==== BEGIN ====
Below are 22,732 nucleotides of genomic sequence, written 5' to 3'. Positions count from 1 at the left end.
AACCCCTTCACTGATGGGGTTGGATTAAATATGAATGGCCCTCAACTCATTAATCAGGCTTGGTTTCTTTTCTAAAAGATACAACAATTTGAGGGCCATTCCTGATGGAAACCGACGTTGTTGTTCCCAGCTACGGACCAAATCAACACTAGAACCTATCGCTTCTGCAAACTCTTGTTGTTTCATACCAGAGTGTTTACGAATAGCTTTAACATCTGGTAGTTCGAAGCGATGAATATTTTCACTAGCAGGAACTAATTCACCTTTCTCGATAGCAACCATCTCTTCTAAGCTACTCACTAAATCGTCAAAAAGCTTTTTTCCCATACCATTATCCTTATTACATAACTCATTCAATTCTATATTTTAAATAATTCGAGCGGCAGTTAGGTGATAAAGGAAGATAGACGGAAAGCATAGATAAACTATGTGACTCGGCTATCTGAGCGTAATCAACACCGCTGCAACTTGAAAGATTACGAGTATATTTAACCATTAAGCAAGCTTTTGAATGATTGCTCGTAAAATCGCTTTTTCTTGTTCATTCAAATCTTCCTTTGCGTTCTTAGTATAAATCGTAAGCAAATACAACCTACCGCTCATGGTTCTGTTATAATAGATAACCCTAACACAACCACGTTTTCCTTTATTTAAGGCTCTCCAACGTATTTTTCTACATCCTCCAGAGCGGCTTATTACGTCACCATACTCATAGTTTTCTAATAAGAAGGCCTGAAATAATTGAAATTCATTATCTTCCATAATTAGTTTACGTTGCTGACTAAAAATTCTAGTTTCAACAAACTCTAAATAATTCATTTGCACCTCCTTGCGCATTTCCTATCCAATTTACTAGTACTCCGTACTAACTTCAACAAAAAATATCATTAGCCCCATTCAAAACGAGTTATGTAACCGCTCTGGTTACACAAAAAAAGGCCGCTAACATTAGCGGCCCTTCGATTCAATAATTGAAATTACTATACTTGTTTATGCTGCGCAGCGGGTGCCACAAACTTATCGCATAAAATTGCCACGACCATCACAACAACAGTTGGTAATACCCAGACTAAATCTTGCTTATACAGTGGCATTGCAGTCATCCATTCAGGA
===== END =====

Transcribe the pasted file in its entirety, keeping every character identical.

Below are 22,732 nucleotides of genomic sequence, written 5' to 3'. Positions count from 1 at the left end.
AACCCCTTCACTGATGGGGTTGGATTAAATATGAATGGCCCTCAACTCATTAATCAGGCTTGGTTTCTTTTCTAAAAGATACAACAATTTGAGGGCCATTCCTGATGGAAACCGACGTTGTTGTTCCCAGCTACGGACCAAATCAACACTAGAACCTATCGCTTCTGCAAACTCTTGTTGTTTCATACCAGAGTGTTTACGAATAGCTTTAACATCTGGTAGTTCGAAGCGATGAATATTTTCACTAGCAGGAACTAATTCACCTTTCTCGATAGCAACCATCTCTTCTAAGCTACTCACTAAATCGTCAAAAAGCTTTTTTCCCATACCATTATCCTTATTACATAACTCATTCAATTCTATATTTTAAATAATTCGAGCGGCAGTTAGGTGATAAAGGAAGATAGACGGAAAGCATAGATAAACTATGTGACTCGGCTATCTGAGCGTAATCAACACCGCTGCAACTTGAAAGATTACGAGTATATTTAACCATTAAGCAAGCTTTTGAATGATTGCTCGTAAAATCGCTTTTTCTTGTTCATTCAAATCTTCCTTTGCGTTCTTAGTATAAATCGTAAGCAAATACAACCTACCGCTCATGGTTCTGTTATAATAGATAACCCTAACACAACCACGTTTTCCTTTATTTAAGGCTCTCCAACGTATTTTTCTACATCCTCCAGAGCGGCTTATTACGTCACCATACTCATAGTTTTCTAATAAGAAGGCCTGAAATAATTGAAATTCATTATCTTCCATAATTAGTTTACGTTGCTGACTAAAAATTCTAGTTTCAACAAACTCTAAATAATTCATTTGCACCTCCTTGCGCATTTCCTATCCAATTTACTAGTACTCCGTACTAACTTCAACAAAAAATATCATTAGCCCCATTCAAAACGAGTTATGTAACCGCTCTGGTTACACAAAAAAAGGCCGCTAACATTAGCGGCCCTTCGATTCAATAATTGAAATTACTATACTTGTTTATGCTGCGCAGCGGGTGCCACAAACTTATCGCATAAAATTGCCACGACCATCACAACAACAGTTGGTAATACCCAGACTAAATCTTGCTTATACAGTGGCATTGCAGTCATCCATTCAGGA